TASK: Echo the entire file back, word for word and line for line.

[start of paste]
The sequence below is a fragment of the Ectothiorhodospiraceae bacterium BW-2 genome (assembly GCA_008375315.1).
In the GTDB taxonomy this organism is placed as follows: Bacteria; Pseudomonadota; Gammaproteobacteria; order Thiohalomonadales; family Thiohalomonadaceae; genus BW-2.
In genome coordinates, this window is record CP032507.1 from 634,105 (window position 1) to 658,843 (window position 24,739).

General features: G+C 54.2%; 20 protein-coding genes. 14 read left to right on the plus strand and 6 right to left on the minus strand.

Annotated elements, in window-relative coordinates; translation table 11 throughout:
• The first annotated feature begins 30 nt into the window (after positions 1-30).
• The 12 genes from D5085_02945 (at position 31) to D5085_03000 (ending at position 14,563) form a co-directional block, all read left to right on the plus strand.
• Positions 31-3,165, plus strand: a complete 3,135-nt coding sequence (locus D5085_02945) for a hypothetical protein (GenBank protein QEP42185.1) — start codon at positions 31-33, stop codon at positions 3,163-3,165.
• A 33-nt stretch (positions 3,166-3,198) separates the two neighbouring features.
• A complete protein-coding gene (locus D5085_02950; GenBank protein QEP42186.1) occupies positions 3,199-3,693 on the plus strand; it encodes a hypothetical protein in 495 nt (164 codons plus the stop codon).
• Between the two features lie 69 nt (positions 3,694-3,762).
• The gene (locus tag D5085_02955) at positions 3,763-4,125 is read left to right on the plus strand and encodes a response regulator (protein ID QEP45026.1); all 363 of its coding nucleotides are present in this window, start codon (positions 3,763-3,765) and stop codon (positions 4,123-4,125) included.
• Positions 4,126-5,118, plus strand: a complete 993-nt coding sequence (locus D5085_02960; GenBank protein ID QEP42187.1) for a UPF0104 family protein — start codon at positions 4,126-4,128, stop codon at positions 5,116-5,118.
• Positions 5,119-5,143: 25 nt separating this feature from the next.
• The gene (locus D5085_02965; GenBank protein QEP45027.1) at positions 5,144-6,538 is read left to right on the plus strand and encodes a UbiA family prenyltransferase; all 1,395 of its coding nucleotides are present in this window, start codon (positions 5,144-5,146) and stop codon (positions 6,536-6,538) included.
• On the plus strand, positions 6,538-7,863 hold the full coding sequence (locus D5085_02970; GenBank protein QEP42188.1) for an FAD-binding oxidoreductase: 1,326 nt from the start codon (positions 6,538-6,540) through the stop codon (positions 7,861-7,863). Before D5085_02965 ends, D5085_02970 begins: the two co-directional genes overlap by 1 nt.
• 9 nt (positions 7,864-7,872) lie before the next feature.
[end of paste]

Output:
The sequence below is a fragment of the Ectothiorhodospiraceae bacterium BW-2 genome (assembly GCA_008375315.1).
In the GTDB taxonomy this organism is placed as follows: Bacteria; Pseudomonadota; Gammaproteobacteria; order Thiohalomonadales; family Thiohalomonadaceae; genus BW-2.
In genome coordinates, this window is record CP032507.1 from 634,105 (window position 1) to 658,843 (window position 24,739).

General features: G+C 54.2%; 20 protein-coding genes. 14 read left to right on the plus strand and 6 right to left on the minus strand.

Annotated elements, in window-relative coordinates; translation table 11 throughout:
• The first annotated feature begins 30 nt into the window (after positions 1-30).
• The 12 genes from D5085_02945 (at position 31) to D5085_03000 (ending at position 14,563) form a co-directional block, all read left to right on the plus strand.
• Positions 31-3,165, plus strand: a complete 3,135-nt coding sequence (locus D5085_02945) for a hypothetical protein (GenBank protein QEP42185.1) — start codon at positions 31-33, stop codon at positions 3,163-3,165.
• A 33-nt stretch (positions 3,166-3,198) separates the two neighbouring features.
• A complete protein-coding gene (locus D5085_02950; GenBank protein QEP42186.1) occupies positions 3,199-3,693 on the plus strand; it encodes a hypothetical protein in 495 nt (164 codons plus the stop codon).
• Between the two features lie 69 nt (positions 3,694-3,762).
• The gene (locus tag D5085_02955) at positions 3,763-4,125 is read left to right on the plus strand and encodes a response regulator (protein ID QEP45026.1); all 363 of its coding nucleotides are present in this window, start codon (positions 3,763-3,765) and stop codon (positions 4,123-4,125) included.
• Positions 4,126-5,118, plus strand: a complete 993-nt coding sequence (locus D5085_02960; GenBank protein ID QEP42187.1) for a UPF0104 family protein — start codon at positions 4,126-4,128, stop codon at positions 5,116-5,118.
• Positions 5,119-5,143: 25 nt separating this feature from the next.
• The gene (locus D5085_02965; GenBank protein QEP45027.1) at positions 5,144-6,538 is read left to right on the plus strand and encodes a UbiA family prenyltransferase; all 1,395 of its coding nucleotides are present in this window, start codon (positions 5,144-5,146) and stop codon (positions 6,536-6,538) included.
• On the plus strand, positions 6,538-7,863 hold the full coding sequence (locus D5085_02970; GenBank protein QEP42188.1) for an FAD-binding oxidoreductase: 1,326 nt from the start codon (positions 6,538-6,540) through the stop codon (positions 7,861-7,863). Before D5085_02965 ends, D5085_02970 begins: the two co-directional genes overlap by 1 nt.
• 9 nt (positions 7,864-7,872) lie before the next feature.